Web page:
Because cold chisels are used to form metal, they have a less-acute angle to the sharp portion of the blade than a woodworking chisel. This gives the cutting edge greater strength at the expense of sharpness. Cold chisels come in a variety of sizes, from fine engraving tools that are tapped with light hammers, to massive tools that are driven with sledgehammers. Cold chisels are tempered at the cutting edge; the head of the chisel is chamfered to slow down the formation of the mushroom shape caused by hammering and is left soft to avoid brittle fracture splintering from hammer blows. There are four common types of cold chisels; these are the flat chisel, the most known type, used to cut bars and rods to reduce surfaces and to cut sheet metal, too thick or difficult to cut with tin snips. The cross cut chisel is used for cutting slots; the blade narrows behind the cutting edge to provide clearance. The round nose chisel is used for cutting semi-circular grooves for oil ways in bearings; the diamond point chisel is used for cleaning out corners or difficult places and pulling over centre punch marks wrongly placed for drilling.
Although the vast majority of cold chisels are made of steel, a few are manufactured from beryllium copper, for use in special situations where non-sparking tools are required. A hot chisel is used to cut metal, heated in a forge to soften the metal. One type of hot chisel is the hotcut hardy, used in an anvil hardy hole with the cutting edge facing up; the hot workpiece to be cut is struck with a hammer. The hammer drives the workpiece into the chisel, which allows it to be snapped off with a pair of tongs; this tool is often used in combination with a "top fuller" type of hotcut, when the piece being cut is large. Stone chisels are used to cut stone, bricks or concrete slabs. To cut, as opposed to carve, a brick bolster is used.
Slippers are light footwear that are easy to put on and off and are intended to be worn indoors at home. The recorded history of slippers can be traced back to the 12th century when the Vietnamese had been wearing slippers, but in the West, the record can only be traced to 1478. The following is a partial list of types of slippers: Open-heel slippers - made with a fabric upper layer that encloses the top of the foot and the toes, but leaves the heel open; these are distributed in expensive hotels, included with the cost of the room. Closed slippers - slippers with a heel guard that prevents the foot from sliding out. Slipper boots - slippers meant to look like boots. Favored by women, they are furry boots with a fleece or soft lining, a soft rubber sole. Modelled after sheepskin boots, they may be worn outside. Sandal slippers - cushioned sandals with soft rubber or fabric soles, similar to Birkenstock's cushioned sandals. Evening slipper known as the Prince Albert slipper in reference to Albert, Prince Consort.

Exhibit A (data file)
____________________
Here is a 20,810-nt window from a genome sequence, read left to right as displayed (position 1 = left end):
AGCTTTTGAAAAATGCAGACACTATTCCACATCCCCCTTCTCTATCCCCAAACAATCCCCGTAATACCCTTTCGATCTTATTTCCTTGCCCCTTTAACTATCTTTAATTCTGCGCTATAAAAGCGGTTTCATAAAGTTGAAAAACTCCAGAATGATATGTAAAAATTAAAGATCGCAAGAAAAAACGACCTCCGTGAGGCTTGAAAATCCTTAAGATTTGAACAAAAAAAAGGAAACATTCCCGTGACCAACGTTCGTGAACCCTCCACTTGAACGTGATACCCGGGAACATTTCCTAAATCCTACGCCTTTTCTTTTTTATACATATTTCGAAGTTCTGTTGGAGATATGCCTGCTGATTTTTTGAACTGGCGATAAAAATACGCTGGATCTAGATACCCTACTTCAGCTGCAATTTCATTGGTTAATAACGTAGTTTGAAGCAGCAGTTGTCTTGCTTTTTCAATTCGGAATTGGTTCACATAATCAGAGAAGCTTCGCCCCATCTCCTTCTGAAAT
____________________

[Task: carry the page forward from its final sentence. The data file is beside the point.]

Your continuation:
It is made of velvet with leather soles and features a grosgrain bow or the wearer’s initials embroidered in gold. Some slippers are sold as a novelty item; the slippers are made from soft and colorful materials and may come in the shapes of animals, animal paws, cartoon characters, etc. Not all shoes with a soft fluffy interior are slippers. Any shoe with a rubber sole and laces is a normal outdoor shoe. In India, rubber chappals are worn as indoor shoes; the fictional character Cinderella is said to have worn glass slippers. This motif was introduced in Charles Perrault's 1697 version of the tale, "Cendrillon ou la petite pantoufle de verre". For some years it was debated that this detail was a mistranslation and the slippers in the story were instead made of fur, but this interpretation has since been discredited by folklorists. Derek "The Slipper Man" Fan holds the Guinness World Records record for wearing a pair of dress slippers for 23 years straight as of June 30, 2007. A pair of ruby slippers worn by Judy Garland in The Wizard of Oz sold at Christie's in June 1988 for $165,000.